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Sorry if this is a stupid question, I just want to know: what is the point with the salt in bcrypt? I mean, if you have the following code for creating a hash from a password:

function generateSalt() {
$salt = '$2a$13$';
$salt = $salt . '1111111111111111111111';
return $salt;

function generateHash($salt, $password) {
$hash = crypt($password, $salt);

return $hash;

$salt = generateSalt();

$providedPassword = generateHash($salt, rand(3,29));

echo $providedPassword;

The above outputs for example:



So you can clearly see where the salt ends, and if someone gets the database there's not point with the salt, since they just can remove the salt-part and search for just the hashed password. So, am I using bcrypt wrong? (the static salt was just to show where it appears in my hashes), or is there a reason with this?

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2 Answers 2

up vote 3 down vote accepted

The idea behind a salt is that even if two inputs are the same, the hash will not be identical as long as a different salt is used every time.

For example, many users pick the same password. If you just store the hash of the password, the database will contain many identical hashes - so that if an attacker finds the password just once, he can then use it for all those users easily. However, if the password is hashed with a different salt value for each user, the attacker will have to crack each and every hash stored in the store.

I'm not sure what's that code you're using (what's that crypt function?), but it's ok if it prepends the salt value to the actual hash as long as the hash itself is also calculated using the salt. You're going to need to store the original salt anyway to verify that a new input (password) matches the stored hash. However, as long as you change the salt values between every hash usage, there's no easy way to glean information about the original input.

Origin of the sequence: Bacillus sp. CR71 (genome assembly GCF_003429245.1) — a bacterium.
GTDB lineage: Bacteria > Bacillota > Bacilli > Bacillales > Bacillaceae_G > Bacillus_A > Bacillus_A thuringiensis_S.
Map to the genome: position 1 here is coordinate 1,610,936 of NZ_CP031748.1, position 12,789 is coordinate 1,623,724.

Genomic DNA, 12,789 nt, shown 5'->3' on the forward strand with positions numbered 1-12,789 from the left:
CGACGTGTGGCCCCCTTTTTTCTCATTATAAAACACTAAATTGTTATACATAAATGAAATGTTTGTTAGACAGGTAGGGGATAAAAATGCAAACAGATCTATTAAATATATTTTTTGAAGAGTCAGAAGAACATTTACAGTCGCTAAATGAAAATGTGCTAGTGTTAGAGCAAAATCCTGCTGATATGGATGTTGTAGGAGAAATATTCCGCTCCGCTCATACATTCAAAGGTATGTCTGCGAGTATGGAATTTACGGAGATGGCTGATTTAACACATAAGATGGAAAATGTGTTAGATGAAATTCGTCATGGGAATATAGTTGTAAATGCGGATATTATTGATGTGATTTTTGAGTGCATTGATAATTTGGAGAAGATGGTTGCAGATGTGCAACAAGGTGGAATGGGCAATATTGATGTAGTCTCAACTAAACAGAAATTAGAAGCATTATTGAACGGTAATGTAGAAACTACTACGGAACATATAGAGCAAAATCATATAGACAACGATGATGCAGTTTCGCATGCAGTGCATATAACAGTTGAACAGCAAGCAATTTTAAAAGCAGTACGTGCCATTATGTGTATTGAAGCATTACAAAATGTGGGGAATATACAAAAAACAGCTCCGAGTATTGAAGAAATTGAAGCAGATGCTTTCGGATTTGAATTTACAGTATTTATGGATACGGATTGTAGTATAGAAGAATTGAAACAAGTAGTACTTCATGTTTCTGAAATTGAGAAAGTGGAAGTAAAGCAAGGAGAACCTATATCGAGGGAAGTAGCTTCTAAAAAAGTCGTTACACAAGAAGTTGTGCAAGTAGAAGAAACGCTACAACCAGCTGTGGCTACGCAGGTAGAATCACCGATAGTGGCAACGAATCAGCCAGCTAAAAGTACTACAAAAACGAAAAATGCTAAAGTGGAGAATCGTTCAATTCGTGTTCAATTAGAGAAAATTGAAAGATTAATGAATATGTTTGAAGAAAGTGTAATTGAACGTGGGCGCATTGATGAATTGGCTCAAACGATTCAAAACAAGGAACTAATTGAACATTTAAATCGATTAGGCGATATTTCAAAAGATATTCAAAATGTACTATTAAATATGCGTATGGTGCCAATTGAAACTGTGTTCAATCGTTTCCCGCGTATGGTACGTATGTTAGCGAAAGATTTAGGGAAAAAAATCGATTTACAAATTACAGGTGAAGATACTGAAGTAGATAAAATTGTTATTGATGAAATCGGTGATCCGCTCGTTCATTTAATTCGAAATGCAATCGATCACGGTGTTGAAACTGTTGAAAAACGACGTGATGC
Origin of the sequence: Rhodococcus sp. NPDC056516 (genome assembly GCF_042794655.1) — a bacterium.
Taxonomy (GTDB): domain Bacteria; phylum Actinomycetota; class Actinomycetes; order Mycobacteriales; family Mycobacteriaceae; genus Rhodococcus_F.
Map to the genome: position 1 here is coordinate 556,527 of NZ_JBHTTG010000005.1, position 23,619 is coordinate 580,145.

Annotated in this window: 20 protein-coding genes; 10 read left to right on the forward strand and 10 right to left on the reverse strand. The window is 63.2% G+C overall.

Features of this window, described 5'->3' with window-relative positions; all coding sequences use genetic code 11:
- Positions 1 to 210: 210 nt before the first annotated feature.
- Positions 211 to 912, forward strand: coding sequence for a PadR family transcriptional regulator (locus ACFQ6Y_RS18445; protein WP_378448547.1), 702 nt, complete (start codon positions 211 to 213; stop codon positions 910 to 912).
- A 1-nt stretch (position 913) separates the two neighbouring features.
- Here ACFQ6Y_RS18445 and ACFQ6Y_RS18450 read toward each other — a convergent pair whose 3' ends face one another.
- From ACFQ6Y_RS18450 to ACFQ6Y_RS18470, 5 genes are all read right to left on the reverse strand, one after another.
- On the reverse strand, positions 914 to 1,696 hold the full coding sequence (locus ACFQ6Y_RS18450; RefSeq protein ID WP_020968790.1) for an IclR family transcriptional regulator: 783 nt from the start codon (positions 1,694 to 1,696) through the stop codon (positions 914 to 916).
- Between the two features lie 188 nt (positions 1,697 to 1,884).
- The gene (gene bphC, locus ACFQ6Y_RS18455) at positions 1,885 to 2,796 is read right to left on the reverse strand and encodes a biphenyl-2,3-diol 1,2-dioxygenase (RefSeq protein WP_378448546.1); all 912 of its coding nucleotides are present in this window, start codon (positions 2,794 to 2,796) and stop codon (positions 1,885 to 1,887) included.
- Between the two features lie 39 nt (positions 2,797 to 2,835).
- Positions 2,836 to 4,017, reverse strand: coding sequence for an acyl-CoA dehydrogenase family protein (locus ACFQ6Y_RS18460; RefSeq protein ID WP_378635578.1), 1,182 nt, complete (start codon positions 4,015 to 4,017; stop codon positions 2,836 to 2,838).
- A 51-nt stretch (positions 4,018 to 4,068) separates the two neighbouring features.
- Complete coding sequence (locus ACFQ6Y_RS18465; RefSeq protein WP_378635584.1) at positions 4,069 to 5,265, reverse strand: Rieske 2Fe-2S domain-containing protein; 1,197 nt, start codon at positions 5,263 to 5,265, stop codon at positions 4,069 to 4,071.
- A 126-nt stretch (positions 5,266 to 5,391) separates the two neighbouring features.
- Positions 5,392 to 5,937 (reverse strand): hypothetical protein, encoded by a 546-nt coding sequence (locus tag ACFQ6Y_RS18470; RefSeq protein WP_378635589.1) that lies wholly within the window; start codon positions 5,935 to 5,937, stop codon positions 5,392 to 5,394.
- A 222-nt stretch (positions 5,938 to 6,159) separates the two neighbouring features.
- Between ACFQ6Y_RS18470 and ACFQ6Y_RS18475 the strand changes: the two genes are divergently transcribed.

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I showed the code in my question, and I got the code from this site… Maybe I'm implementing it wrong, because the salt ends up just in beginning of the hash before "$2a$13$" –  DannyCruzeira Oct 23 '12 at 19:14
The salt must be randomly generated for each password. Having a fixed salt for all passwords is pointless. The code you're using generates a fixed salt. –  Cameron Skinner Oct 23 '12 at 19:15
I know, but what I wanted to show was that the salt ends up not mixed together with the value being hashed, just in the beginning as it was created. Am I making sense? haha –  DannyCruzeira Oct 23 '12 at 19:16
The crypt($password, $salt) part means that the generated hash includes the salt. When you store the salt + hash in the database it's OK to just concatenate them. The salt is not secret (nor is the hash, for that matter). –  Cameron Skinner Oct 23 '12 at 19:17
Do you mean that the hash includes the salt in the beginning as I showed and in the actual hash after "$2a$13$"? –  DannyCruzeira Oct 23 '12 at 19:21

Salting a hash is a means to strengthen the hash against attacks that might allow the hash to be reversed into its original value, while the hash is being sent between hosts online. in that scenario, an eavesdropper could capture the hash, but without a knowledge of the salt value, would never be able to reverse the hash regardless of technique.

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But is the salt just included separate from the actual hash in the beginning as I showed, or is the password hashed together with the salt? –  DannyCruzeira Oct 23 '12 at 19:08
@FrankThomas: That's not entirely correct. The salt isn't really there to strengthen the hash, it's to make precomputation attacks infeasible. Basically, it prevents "rainbow table" attacks, and protects users that happen to use the same password. It protects passwords that are stored. SSL is usually used to protect information on the wire. –  Cameron Skinner Oct 23 '12 at 19:21

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